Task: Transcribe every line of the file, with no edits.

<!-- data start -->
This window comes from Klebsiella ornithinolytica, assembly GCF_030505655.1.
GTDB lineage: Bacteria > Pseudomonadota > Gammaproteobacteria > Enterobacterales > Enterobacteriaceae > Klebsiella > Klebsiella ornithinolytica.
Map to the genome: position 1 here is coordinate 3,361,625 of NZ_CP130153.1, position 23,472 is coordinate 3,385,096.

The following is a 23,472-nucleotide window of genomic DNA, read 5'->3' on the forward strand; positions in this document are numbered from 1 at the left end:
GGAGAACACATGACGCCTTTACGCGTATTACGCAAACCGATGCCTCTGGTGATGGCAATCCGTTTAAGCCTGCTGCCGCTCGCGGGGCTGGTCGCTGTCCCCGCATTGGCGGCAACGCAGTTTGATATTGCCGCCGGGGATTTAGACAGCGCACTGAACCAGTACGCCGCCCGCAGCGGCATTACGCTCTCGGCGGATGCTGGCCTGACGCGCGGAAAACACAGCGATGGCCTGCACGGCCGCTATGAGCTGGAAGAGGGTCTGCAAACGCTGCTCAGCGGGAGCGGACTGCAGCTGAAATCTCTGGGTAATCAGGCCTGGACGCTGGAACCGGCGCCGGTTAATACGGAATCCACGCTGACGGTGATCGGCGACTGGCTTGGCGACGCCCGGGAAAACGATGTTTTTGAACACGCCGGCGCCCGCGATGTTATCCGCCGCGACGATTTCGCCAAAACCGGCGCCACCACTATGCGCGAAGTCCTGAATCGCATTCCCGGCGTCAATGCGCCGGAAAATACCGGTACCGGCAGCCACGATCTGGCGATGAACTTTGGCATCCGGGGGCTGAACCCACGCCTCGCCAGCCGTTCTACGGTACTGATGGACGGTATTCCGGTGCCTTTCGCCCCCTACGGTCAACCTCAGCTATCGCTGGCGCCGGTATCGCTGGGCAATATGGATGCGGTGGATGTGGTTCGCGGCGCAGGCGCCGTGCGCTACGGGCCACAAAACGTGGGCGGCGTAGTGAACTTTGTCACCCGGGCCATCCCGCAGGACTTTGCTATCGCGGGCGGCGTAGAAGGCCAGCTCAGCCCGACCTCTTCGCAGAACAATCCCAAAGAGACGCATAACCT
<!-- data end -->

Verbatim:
This window comes from Klebsiella ornithinolytica, assembly GCF_030505655.1.
GTDB lineage: Bacteria > Pseudomonadota > Gammaproteobacteria > Enterobacterales > Enterobacteriaceae > Klebsiella > Klebsiella ornithinolytica.
Map to the genome: position 1 here is coordinate 3,361,625 of NZ_CP130153.1, position 23,472 is coordinate 3,385,096.

The following is a 23,472-nucleotide window of genomic DNA, read 5'->3' on the forward strand; positions in this document are numbered from 1 at the left end:
GGAGAACACATGACGCCTTTACGCGTATTACGCAAACCGATGCCTCTGGTGATGGCAATCCGTTTAAGCCTGCTGCCGCTCGCGGGGCTGGTCGCTGTCCCCGCATTGGCGGCAACGCAGTTTGATATTGCCGCCGGGGATTTAGACAGCGCACTGAACCAGTACGCCGCCCGCAGCGGCATTACGCTCTCGGCGGATGCTGGCCTGACGCGCGGAAAACACAGCGATGGCCTGCACGGCCGCTATGAGCTGGAAGAGGGTCTGCAAACGCTGCTCAGCGGGAGCGGACTGCAGCTGAAATCTCTGGGTAATCAGGCCTGGACGCTGGAACCGGCGCCGGTTAATACGGAATCCACGCTGACGGTGATCGGCGACTGGCTTGGCGACGCCCGGGAAAACGATGTTTTTGAACACGCCGGCGCCCGCGATGTTATCCGCCGCGACGATTTCGCCAAAACCGGCGCCACCACTATGCGCGAAGTCCTGAATCGCATTCCCGGCGTCAATGCGCCGGAAAATACCGGTACCGGCAGCCACGATCTGGCGATGAACTTTGGCATCCGGGGGCTGAACCCACGCCTCGCCAGCCGTTCTACGGTACTGATGGACGGTATTCCGGTGCCTTTCGCCCCCTACGGTCAACCTCAGCTATCGCTGGCGCCGGTATCGCTGGGCAATATGGATGCGGTGGATGTGGTTCGCGGCGCAGGCGCCGTGCGCTACGGGCCACAAAACGTGGGCGGCGTAGTGAACTTTGTCACCCGGGCCATCCCGCAGGACTTTGCTATCGCGGGCGGCGTAGAAGGCCAGCTCAGCCCGACCTCTTCGCAGAACAATCCCAAAGAGACGCATAACCT